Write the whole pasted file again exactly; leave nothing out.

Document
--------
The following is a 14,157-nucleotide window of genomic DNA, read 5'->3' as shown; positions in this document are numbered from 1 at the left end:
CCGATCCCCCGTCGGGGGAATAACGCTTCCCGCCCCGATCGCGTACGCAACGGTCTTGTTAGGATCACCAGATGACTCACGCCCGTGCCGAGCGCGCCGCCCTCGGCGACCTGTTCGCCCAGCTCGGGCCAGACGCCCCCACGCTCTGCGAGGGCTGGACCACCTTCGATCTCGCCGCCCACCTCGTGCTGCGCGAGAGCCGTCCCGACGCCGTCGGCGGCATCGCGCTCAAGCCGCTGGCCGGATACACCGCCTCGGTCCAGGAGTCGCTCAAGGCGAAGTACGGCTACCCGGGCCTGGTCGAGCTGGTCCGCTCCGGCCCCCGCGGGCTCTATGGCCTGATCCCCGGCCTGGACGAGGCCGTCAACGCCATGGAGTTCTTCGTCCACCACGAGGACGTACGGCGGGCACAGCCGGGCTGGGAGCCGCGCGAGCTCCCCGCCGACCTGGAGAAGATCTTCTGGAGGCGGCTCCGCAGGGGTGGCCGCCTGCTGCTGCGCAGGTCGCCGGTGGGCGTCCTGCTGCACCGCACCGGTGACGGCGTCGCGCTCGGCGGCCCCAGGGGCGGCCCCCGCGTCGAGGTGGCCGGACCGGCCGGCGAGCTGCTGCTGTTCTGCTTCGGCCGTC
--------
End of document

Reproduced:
The following is a 14,157-nucleotide window of genomic DNA, read 5'->3' as shown; positions in this document are numbered from 1 at the left end:
CCGATCCCCCGTCGGGGGAATAACGCTTCCCGCCCCGATCGCGTACGCAACGGTCTTGTTAGGATCACCAGATGACTCACGCCCGTGCCGAGCGCGCCGCCCTCGGCGACCTGTTCGCCCAGCTCGGGCCAGACGCCCCCACGCTCTGCGAGGGCTGGACCACCTTCGATCTCGCCGCCCACCTCGTGCTGCGCGAGAGCCGTCCCGACGCCGTCGGCGGCATCGCGCTCAAGCCGCTGGCCGGATACACCGCCTCGGTCCAGGAGTCGCTCAAGGCGAAGTACGGCTACCCGGGCCTGGTCGAGCTGGTCCGCTCCGGCCCCCGCGGGCTCTATGGCCTGATCCCCGGCCTGGACGAGGCCGTCAACGCCATGGAGTTCTTCGTCCACCACGAGGACGTACGGCGGGCACAGCCGGGCTGGGAGCCGCGCGAGCTCCCCGCCGACCTGGAGAAGATCTTCTGGAGGCGGCTCCGCAGGGGTGGCCGCCTGCTGCTGCGCAGGTCGCCGGTGGGCGTCCTGCTGCACCGCACCGGTGACGGCGTCGCGCTCGGCGGCCCCAGGGGCGGCCCCCGCGTCGAGGTGGCCGGACCGGCCGGCGAGCTGCTGCTGTTCTGCTTCGGCCGTC